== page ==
History

History 2017-04-10T10:08:43+00:00

Two Decades of Progress Measured by Big Steps and Driven by Persistence¹

Renee L. Cruea, MPA
Carolyn C. Meltzer, MD

The year 2015 marked the 20th anniversary for the Academy of Radiology Research (hereafter, the Academy), commemorating 2 decades of success, learning, and growth for the organization and the broad imaging community we serve. As leaders of the Academy, we would like to share a brief history and invite you to join us in the role of advocate, educator, and mentor in the field of imaging research. If you are one of the many supporters of the Academy, we thank you for your partnership, and we look forward to continuing to collaborate with you in the years to come.For those of you who are not

For those of you who are not familiar, the Academy acts as a collective voice at many policy and advocacy tables in Washington, DC, carrying the message of the importance of support for medical imaging research to Capitol Hill, various federal agencies, and the National Institutes of Health (NIH). The Academy creates a bridge to more than 100 member patient advocacy groups that share our interest in imaging research. We work to keep imaging research as part of the dialog with policy makers. A complete list of Academy membership is available on our website (www.acadrad.org). In the early 1980s, the NIH consisted

In the early 1980s, the NIH consisted mainly of disease-oriented institutes, such as the National Cancer Institute, National Institute of Mental Health, and National Heart, Lung, and Blood Institute. In an attempt to create a home for imaging science at the NIH, the Conjoint Committee on Diagnostic Radiology was created under the auspices of the American College of Radiology, the Association of University Radiologists, and the Society of Chairmen of Academic Radiology Departments. Its primary function was to serve as an interface between the Diagnostic Branch of the National Cancer Institute and the academic diagnostic radiology community.

Although the Conjoint Committee on Diagnostic Radiology had some success, it became increasingly apparent that for imaging science to be truly represented at the NIH, a separate and distinct institute that was not related to a specific disease or organ system was required.

The reason for this distinction was that to get funding, the majority of imaging grants were required to address the relevance of the research to a clinical disease, like cancer, or an organ, such as the heart or lung. This resulted in the institutes being so clinically oriented that fundamental imaging science was not represented at the NIH. Biomedical engineering experienced similar challenges with distinction, while also representing a large population of specialists; therefore, it was logical to combine both of these disciplines into one institute that would be untethered from a specific organ or disease. It also was pointed out to the leadership of the NIH and Congress that fundamental imaging modalities, such as computed tomography and magnetic resonance imaging, were developed outside of the United States and that a focus on developing similar technologies here should be a priority.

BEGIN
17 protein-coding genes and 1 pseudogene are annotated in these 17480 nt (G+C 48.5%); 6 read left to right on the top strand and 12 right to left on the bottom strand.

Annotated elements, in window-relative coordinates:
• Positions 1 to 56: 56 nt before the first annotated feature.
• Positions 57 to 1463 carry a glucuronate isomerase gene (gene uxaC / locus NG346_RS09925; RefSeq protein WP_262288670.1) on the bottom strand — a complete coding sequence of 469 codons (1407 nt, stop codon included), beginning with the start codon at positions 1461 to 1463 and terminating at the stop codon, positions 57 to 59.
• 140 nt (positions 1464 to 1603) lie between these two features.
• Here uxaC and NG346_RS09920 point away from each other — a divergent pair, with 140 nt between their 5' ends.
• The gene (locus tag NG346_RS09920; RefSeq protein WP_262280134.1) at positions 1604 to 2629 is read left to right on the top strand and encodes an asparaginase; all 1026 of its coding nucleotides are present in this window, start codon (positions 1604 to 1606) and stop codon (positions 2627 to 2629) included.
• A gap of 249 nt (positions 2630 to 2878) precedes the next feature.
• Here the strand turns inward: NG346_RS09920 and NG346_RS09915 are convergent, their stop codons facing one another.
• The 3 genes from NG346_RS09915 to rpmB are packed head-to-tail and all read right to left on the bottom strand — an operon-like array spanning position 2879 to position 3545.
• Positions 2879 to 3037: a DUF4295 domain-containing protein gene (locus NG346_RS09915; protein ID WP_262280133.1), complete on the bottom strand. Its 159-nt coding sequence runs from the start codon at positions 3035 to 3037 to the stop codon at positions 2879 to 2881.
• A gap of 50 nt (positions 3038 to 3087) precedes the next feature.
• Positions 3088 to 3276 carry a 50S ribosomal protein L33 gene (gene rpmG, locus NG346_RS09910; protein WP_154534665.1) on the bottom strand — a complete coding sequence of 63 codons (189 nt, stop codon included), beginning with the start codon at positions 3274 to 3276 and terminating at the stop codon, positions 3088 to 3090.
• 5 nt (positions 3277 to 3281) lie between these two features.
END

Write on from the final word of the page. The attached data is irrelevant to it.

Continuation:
The Academy was established in 1995 and was supported by a founding membership of 19 professional imaging societies, including broad-based societies such as the American College of Radiology (or ACR), the Radiological Society of North America (RSNA), the Society of Chairs of Academic Radiology Departments (or SCARD), and the American Roentgen Ray Society (or ARRS), with the purpose of advocating for the establishment of a dedicated home for imaging research at the NIH (1). Although each society had a different focus for their own constituency, they saw value in the coalescence of their support for research through the Academy. The Academy leaders recruited Edward C. Nagy, who had previously served as the Chief of Staff for Congressman Tim Valentine of North Carolina, to be the Executive Director. Mr Nagy, who served as Executive Director from 1995 to 2006, was a tireless advocate of the cause. He has since been posthumously honored by the National Institute of Biomedical Imaging and Bioengineering (NIBIB) through several named symposia and new investigator award mechanisms. The initial Academy Executive Committee consisted of luminaries, such as Charles Putman, MD (Duke University, Durham, NC); Stanley Baum, MD (University of Pennsylvania, Philadelphia, Pa); Douglas C. Maynard, MD (Wake Forest University, Winston-Salem, NC); and Leonard Holman, MD (Harvard University, Cambridge, Mass). For 5 years, the Academy drafted legislation and lobbied, identified, and maintained Congressional champions for our cause. On December 29, 2000, the Academy was successful in its efforts, and the NIBIB was signed into law by President Bill Clinton (2). This was the last piece of legislation he signed into law before leaving office. With this signature, the NIBIB was mandated. The language in the new law specified that the NIH must create a new and distinctive 24th institute, with the prime responsibility of funding research projects for medical imaging and a wide range of bioengineering projects.